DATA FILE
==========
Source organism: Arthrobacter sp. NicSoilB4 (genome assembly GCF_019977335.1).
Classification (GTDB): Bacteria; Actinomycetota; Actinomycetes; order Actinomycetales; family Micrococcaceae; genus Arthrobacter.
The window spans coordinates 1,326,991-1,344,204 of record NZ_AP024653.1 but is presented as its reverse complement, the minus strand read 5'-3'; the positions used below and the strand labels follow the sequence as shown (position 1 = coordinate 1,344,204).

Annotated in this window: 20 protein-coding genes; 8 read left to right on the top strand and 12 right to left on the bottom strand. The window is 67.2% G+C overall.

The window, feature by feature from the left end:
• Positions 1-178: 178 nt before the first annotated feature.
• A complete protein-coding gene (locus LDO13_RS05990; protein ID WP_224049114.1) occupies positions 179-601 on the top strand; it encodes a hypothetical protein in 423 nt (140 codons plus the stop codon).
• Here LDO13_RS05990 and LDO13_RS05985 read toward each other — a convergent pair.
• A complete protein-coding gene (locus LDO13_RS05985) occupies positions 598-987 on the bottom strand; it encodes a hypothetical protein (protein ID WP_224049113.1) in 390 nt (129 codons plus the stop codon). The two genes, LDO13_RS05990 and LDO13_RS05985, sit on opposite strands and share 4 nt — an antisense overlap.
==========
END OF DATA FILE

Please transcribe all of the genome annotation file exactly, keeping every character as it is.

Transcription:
Source organism: Arthrobacter sp. NicSoilB4 (genome assembly GCF_019977335.1).
Classification (GTDB): Bacteria; Actinomycetota; Actinomycetes; order Actinomycetales; family Micrococcaceae; genus Arthrobacter.
The window spans coordinates 1,326,991-1,344,204 of record NZ_AP024653.1 but is presented as its reverse complement, the minus strand read 5'-3'; the positions used below and the strand labels follow the sequence as shown (position 1 = coordinate 1,344,204).

Annotated in this window: 20 protein-coding genes; 8 read left to right on the top strand and 12 right to left on the bottom strand. The window is 67.2% G+C overall.

The window, feature by feature from the left end:
• Positions 1-178: 178 nt before the first annotated feature.
• A complete protein-coding gene (locus LDO13_RS05990; protein ID WP_224049114.1) occupies positions 179-601 on the top strand; it encodes a hypothetical protein in 423 nt (140 codons plus the stop codon).
• Here LDO13_RS05990 and LDO13_RS05985 read toward each other — a convergent pair.
• A complete protein-coding gene (locus LDO13_RS05985) occupies positions 598-987 on the bottom strand; it encodes a hypothetical protein (protein ID WP_224049113.1) in 390 nt (129 codons plus the stop codon). The two genes, LDO13_RS05990 and LDO13_RS05985, sit on opposite strands and share 4 nt — an antisense overlap.